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When it comes to superhero movies, physics typically goes out the window. Think about some of the most successful movies of the past couple of years. Superman is basically a god who invalidates physics on a daily basis. Thor is, in fact, a god. Batman and Ironman are using technology so sophisticated, by Clarke’s Third Law, it may as well be magic.

But Spider-Man is something else. He’s a physics expert. His entire shtick — swinging from building to building — is one extremely complex differential equation that he’s, for all intents and purposes, intuitively solving in real time. You don’t need to be an engineer to understand what Spider-Man’s doing, you just need to have an intuitive sense of how pendulums work. That makes Peter Parker the quintessential mathematical superhero.

This sort of credibility has led to a ton of mathematical research analyzing Spider-Man that’s worth checking out, especially if you plan to see “The Amazing Spider-Man 2,” which comes out in theaters Friday.

To start, watch this lecture from Emory University’s Skip Garibaldi, a mathematics professor, in which he describes the strength of Parker’s spider silk — tensile strength of 120 pounds per square millimeter — and how that relates to Spider-Man’s swinging strategy.

There’s also video of Jim Kakalios, a University of Minnesota physics professor who served as an adviser to the first “Amazing Spider-Man,” on the physics of web-crawling. For the film, Kakalios invented a fake-but-believable equation related to cell regeneration:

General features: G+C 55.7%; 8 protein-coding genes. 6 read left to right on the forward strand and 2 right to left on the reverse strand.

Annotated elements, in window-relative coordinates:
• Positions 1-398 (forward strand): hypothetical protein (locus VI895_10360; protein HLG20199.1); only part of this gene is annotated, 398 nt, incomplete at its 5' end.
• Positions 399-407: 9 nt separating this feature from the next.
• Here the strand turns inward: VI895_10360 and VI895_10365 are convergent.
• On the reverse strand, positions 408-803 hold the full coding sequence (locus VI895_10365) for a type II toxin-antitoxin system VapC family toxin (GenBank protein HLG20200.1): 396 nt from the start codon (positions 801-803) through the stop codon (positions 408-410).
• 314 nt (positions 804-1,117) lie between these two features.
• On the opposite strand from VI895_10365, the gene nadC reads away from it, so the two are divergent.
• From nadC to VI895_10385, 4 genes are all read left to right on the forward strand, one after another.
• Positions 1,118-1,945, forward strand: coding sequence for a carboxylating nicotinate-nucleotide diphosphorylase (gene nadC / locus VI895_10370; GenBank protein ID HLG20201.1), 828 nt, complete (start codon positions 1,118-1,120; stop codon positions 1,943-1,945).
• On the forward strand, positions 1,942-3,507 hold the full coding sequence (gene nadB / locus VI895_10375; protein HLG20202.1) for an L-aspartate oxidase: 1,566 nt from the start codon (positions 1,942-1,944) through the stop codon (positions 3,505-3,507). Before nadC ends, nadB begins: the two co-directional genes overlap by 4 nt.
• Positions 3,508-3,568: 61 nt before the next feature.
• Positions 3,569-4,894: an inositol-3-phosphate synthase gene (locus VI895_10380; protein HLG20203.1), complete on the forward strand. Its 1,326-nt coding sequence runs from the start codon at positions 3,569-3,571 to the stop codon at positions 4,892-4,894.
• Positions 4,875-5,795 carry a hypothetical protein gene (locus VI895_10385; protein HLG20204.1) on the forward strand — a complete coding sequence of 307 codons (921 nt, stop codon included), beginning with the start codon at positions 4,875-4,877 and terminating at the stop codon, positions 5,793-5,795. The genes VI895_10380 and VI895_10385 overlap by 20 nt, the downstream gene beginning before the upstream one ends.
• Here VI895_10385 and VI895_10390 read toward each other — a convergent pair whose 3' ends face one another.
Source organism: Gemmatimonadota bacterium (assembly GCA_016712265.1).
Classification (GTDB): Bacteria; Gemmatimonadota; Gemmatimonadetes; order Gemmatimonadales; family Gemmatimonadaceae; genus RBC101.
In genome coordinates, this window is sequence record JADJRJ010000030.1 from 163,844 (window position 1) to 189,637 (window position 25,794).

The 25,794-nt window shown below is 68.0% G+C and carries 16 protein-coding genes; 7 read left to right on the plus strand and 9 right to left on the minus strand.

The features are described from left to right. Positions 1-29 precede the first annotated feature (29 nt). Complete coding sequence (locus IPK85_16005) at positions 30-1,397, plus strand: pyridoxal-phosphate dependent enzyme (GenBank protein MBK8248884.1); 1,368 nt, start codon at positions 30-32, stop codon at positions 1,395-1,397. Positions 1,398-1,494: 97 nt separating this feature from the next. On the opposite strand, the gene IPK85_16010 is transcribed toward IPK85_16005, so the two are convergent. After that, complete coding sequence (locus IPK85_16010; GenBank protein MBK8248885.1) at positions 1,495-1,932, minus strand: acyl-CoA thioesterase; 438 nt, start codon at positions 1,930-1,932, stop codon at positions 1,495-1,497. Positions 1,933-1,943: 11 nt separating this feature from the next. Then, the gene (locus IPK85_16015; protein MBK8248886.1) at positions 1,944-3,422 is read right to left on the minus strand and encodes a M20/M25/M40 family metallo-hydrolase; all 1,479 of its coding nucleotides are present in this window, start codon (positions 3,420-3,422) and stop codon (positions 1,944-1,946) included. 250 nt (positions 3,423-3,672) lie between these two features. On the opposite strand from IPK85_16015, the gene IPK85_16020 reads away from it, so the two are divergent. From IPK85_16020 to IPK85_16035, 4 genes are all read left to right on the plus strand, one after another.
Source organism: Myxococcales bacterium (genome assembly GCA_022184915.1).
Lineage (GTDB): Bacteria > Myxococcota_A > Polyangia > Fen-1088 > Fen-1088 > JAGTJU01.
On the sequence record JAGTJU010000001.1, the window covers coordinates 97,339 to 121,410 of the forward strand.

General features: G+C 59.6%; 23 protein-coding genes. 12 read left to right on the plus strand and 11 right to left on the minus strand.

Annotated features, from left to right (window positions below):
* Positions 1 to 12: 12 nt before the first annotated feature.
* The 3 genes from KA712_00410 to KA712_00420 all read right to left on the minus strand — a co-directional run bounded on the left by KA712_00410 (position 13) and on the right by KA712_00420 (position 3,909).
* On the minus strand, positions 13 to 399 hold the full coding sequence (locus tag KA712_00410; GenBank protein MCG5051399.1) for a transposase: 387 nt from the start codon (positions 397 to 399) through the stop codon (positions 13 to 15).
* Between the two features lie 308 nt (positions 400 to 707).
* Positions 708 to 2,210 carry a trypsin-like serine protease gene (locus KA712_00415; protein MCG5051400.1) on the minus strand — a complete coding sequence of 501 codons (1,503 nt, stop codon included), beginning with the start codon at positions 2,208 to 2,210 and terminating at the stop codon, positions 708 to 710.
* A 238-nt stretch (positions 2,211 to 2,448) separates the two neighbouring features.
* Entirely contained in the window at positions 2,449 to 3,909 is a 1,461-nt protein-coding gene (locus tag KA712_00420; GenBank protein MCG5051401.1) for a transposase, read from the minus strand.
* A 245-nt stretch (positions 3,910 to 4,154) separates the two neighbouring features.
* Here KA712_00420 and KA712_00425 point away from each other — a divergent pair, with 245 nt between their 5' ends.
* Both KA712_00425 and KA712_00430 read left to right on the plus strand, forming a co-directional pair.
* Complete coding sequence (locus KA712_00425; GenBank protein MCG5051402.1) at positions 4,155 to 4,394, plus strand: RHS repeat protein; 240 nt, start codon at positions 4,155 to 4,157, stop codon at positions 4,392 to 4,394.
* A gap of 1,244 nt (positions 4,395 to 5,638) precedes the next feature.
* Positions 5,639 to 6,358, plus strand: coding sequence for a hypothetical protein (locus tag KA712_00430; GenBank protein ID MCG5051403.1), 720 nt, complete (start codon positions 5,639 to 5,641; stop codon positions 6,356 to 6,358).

If you’ve got an hour and superhero physics is your thing, it’s almost mandatory that you watch this Kakalios lecture:

Finally, there’s been solid, if slightly tongue-in-cheek, academic analyses of Spider-Man, as seen in the 2010 paper “How Does Spider-Man Move So Fast?” The paper, by Ben Tippett of the Titanium Physicists Podcast, casts doubt on the utility of Spider-Man’s movement strategy. Tippet found that Spider-Man travels no faster than, say, a subway train in New York. Assuming a dynamic string — that means it stretches — Spider-Man’s maximum average velocity will be only 43 mph.

Even more interesting, Tippet examined the physics of a certain Spider-Man character falling off the George Washington Bridge and dying, a must-read for mathematically inclined Spider-Man fans or people willing to brave substantial spoilers.

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